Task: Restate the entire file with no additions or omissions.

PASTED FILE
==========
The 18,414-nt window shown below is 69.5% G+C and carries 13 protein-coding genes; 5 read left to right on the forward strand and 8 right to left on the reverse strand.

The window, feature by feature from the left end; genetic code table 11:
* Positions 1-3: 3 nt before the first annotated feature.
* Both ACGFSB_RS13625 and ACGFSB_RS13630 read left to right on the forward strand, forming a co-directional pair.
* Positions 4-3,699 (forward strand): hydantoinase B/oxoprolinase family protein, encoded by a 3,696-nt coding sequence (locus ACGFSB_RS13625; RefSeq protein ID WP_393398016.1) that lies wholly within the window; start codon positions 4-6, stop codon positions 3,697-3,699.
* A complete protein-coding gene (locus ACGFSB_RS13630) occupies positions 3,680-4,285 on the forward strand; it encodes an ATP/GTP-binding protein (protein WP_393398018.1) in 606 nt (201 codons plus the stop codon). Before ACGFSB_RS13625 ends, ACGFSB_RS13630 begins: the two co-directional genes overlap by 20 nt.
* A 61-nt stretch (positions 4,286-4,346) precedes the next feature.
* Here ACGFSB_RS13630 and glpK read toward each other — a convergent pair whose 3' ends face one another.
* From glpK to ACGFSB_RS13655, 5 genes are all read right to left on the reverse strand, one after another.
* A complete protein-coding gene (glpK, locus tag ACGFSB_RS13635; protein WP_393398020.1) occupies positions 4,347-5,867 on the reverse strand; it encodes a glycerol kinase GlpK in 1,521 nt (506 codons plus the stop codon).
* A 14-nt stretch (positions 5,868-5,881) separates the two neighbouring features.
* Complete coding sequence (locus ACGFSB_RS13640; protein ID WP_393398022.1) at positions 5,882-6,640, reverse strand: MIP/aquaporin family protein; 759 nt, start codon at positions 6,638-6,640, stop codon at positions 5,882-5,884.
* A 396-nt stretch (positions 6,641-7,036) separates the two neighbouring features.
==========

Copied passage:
The 18,414-nt window shown below is 69.5% G+C and carries 13 protein-coding genes; 5 read left to right on the forward strand and 8 right to left on the reverse strand.

The window, feature by feature from the left end; genetic code table 11:
* Positions 1-3: 3 nt before the first annotated feature.
* Both ACGFSB_RS13625 and ACGFSB_RS13630 read left to right on the forward strand, forming a co-directional pair.
* Positions 4-3,699 (forward strand): hydantoinase B/oxoprolinase family protein, encoded by a 3,696-nt coding sequence (locus ACGFSB_RS13625; RefSeq protein ID WP_393398016.1) that lies wholly within the window; start codon positions 4-6, stop codon positions 3,697-3,699.
* A complete protein-coding gene (locus ACGFSB_RS13630) occupies positions 3,680-4,285 on the forward strand; it encodes an ATP/GTP-binding protein (protein WP_393398018.1) in 606 nt (201 codons plus the stop codon). Before ACGFSB_RS13625 ends, ACGFSB_RS13630 begins: the two co-directional genes overlap by 20 nt.
* A 61-nt stretch (positions 4,286-4,346) precedes the next feature.
* Here ACGFSB_RS13630 and glpK read toward each other — a convergent pair whose 3' ends face one another.
* From glpK to ACGFSB_RS13655, 5 genes are all read right to left on the reverse strand, one after another.
* A complete protein-coding gene (glpK, locus tag ACGFSB_RS13635; protein WP_393398020.1) occupies positions 4,347-5,867 on the reverse strand; it encodes a glycerol kinase GlpK in 1,521 nt (506 codons plus the stop codon).
* A 14-nt stretch (positions 5,868-5,881) separates the two neighbouring features.
* Complete coding sequence (locus ACGFSB_RS13640; protein ID WP_393398022.1) at positions 5,882-6,640, reverse strand: MIP/aquaporin family protein; 759 nt, start codon at positions 6,638-6,640, stop codon at positions 5,882-5,884.
* A 396-nt stretch (positions 6,641-7,036) separates the two neighbouring features.